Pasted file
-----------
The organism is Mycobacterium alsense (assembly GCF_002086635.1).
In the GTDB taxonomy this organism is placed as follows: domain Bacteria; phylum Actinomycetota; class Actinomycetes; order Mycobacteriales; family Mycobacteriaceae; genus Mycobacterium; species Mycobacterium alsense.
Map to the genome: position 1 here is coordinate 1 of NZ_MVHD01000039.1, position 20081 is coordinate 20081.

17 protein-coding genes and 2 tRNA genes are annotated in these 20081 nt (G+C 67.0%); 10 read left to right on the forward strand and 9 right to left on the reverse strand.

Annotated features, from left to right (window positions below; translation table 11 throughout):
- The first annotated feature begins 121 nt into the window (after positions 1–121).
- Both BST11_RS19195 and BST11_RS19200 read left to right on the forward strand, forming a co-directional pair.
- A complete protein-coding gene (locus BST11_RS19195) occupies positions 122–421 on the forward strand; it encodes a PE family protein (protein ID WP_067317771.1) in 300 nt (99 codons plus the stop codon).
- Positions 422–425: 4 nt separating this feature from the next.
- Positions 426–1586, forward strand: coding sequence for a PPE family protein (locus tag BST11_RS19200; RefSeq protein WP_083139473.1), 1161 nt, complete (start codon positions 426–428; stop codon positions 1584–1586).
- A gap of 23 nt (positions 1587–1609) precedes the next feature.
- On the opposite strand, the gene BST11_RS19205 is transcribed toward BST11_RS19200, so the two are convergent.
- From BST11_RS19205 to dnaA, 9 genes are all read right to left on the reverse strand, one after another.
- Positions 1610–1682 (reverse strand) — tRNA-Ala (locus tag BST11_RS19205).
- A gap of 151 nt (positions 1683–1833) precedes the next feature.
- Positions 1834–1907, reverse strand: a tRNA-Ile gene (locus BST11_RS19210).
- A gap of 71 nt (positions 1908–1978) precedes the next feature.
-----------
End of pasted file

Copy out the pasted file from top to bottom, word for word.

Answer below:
The organism is Mycobacterium alsense (assembly GCF_002086635.1).
In the GTDB taxonomy this organism is placed as follows: domain Bacteria; phylum Actinomycetota; class Actinomycetes; order Mycobacteriales; family Mycobacteriaceae; genus Mycobacterium; species Mycobacterium alsense.
Map to the genome: position 1 here is coordinate 1 of NZ_MVHD01000039.1, position 20081 is coordinate 20081.

17 protein-coding genes and 2 tRNA genes are annotated in these 20081 nt (G+C 67.0%); 10 read left to right on the forward strand and 9 right to left on the reverse strand.

Annotated features, from left to right (window positions below; translation table 11 throughout):
- The first annotated feature begins 121 nt into the window (after positions 1–121).
- Both BST11_RS19195 and BST11_RS19200 read left to right on the forward strand, forming a co-directional pair.
- A complete protein-coding gene (locus BST11_RS19195) occupies positions 122–421 on the forward strand; it encodes a PE family protein (protein ID WP_067317771.1) in 300 nt (99 codons plus the stop codon).
- Positions 422–425: 4 nt separating this feature from the next.
- Positions 426–1586, forward strand: coding sequence for a PPE family protein (locus tag BST11_RS19200; RefSeq protein WP_083139473.1), 1161 nt, complete (start codon positions 426–428; stop codon positions 1584–1586).
- A gap of 23 nt (positions 1587–1609) precedes the next feature.
- On the opposite strand, the gene BST11_RS19205 is transcribed toward BST11_RS19200, so the two are convergent.
- From BST11_RS19205 to dnaA, 9 genes are all read right to left on the reverse strand, one after another.
- Positions 1610–1682 (reverse strand) — tRNA-Ala (locus tag BST11_RS19205).
- A gap of 151 nt (positions 1683–1833) precedes the next feature.
- Positions 1834–1907, reverse strand: a tRNA-Ile gene (locus BST11_RS19210).
- A gap of 71 nt (positions 1908–1978) precedes the next feature.